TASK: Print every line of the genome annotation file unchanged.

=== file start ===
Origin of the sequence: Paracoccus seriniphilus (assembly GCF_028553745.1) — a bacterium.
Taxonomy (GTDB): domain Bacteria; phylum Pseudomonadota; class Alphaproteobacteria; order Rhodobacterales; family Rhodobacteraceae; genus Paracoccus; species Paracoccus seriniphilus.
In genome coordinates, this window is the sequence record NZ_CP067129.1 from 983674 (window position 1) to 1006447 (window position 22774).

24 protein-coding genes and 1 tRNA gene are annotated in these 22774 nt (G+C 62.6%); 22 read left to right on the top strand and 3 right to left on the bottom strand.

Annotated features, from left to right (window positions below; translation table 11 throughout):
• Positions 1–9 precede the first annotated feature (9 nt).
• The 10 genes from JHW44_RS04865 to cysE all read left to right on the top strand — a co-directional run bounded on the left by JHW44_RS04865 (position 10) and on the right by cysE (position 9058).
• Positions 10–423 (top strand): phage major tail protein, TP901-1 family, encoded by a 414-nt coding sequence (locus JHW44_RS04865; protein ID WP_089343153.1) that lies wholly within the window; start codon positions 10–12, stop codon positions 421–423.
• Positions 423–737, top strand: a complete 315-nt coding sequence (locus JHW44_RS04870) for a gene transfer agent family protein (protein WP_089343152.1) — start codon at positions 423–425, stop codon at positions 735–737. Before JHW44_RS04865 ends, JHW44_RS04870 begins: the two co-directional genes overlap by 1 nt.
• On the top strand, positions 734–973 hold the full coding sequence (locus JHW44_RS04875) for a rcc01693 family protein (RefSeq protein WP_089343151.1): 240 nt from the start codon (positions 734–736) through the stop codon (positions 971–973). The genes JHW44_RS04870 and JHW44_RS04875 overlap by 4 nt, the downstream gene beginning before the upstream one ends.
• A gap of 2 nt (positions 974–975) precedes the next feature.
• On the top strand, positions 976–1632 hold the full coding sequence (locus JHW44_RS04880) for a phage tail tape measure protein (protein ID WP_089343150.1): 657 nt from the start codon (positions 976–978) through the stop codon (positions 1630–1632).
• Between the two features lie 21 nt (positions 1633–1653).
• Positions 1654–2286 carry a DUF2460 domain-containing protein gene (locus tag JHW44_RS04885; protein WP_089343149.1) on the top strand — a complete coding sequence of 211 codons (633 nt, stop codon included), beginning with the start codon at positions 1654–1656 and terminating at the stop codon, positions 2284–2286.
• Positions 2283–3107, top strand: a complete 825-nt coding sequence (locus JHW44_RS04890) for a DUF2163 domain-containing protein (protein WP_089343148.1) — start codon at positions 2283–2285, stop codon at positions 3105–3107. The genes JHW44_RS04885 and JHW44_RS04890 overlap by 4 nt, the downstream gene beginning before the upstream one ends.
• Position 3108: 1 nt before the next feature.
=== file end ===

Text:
Origin of the sequence: Paracoccus seriniphilus (assembly GCF_028553745.1) — a bacterium.
Taxonomy (GTDB): domain Bacteria; phylum Pseudomonadota; class Alphaproteobacteria; order Rhodobacterales; family Rhodobacteraceae; genus Paracoccus; species Paracoccus seriniphilus.
In genome coordinates, this window is the sequence record NZ_CP067129.1 from 983674 (window position 1) to 1006447 (window position 22774).

24 protein-coding genes and 1 tRNA gene are annotated in these 22774 nt (G+C 62.6%); 22 read left to right on the top strand and 3 right to left on the bottom strand.

Annotated features, from left to right (window positions below; translation table 11 throughout):
• Positions 1–9 precede the first annotated feature (9 nt).
• The 10 genes from JHW44_RS04865 to cysE all read left to right on the top strand — a co-directional run bounded on the left by JHW44_RS04865 (position 10) and on the right by cysE (position 9058).
• Positions 10–423 (top strand): phage major tail protein, TP901-1 family, encoded by a 414-nt coding sequence (locus JHW44_RS04865; protein ID WP_089343153.1) that lies wholly within the window; start codon positions 10–12, stop codon positions 421–423.
• Positions 423–737, top strand: a complete 315-nt coding sequence (locus JHW44_RS04870) for a gene transfer agent family protein (protein WP_089343152.1) — start codon at positions 423–425, stop codon at positions 735–737. Before JHW44_RS04865 ends, JHW44_RS04870 begins: the two co-directional genes overlap by 1 nt.
• On the top strand, positions 734–973 hold the full coding sequence (locus JHW44_RS04875) for a rcc01693 family protein (RefSeq protein WP_089343151.1): 240 nt from the start codon (positions 734–736) through the stop codon (positions 971–973). The genes JHW44_RS04870 and JHW44_RS04875 overlap by 4 nt, the downstream gene beginning before the upstream one ends.
• A gap of 2 nt (positions 974–975) precedes the next feature.
• On the top strand, positions 976–1632 hold the full coding sequence (locus JHW44_RS04880) for a phage tail tape measure protein (protein ID WP_089343150.1): 657 nt from the start codon (positions 976–978) through the stop codon (positions 1630–1632).
• Between the two features lie 21 nt (positions 1633–1653).
• Positions 1654–2286 carry a DUF2460 domain-containing protein gene (locus tag JHW44_RS04885; protein WP_089343149.1) on the top strand — a complete coding sequence of 211 codons (633 nt, stop codon included), beginning with the start codon at positions 1654–1656 and terminating at the stop codon, positions 2284–2286.
• Positions 2283–3107, top strand: a complete 825-nt coding sequence (locus JHW44_RS04890) for a DUF2163 domain-containing protein (protein WP_089343148.1) — start codon at positions 2283–2285, stop codon at positions 3105–3107. The genes JHW44_RS04885 and JHW44_RS04890 overlap by 4 nt, the downstream gene beginning before the upstream one ends.
• Position 3108: 1 nt before the next feature.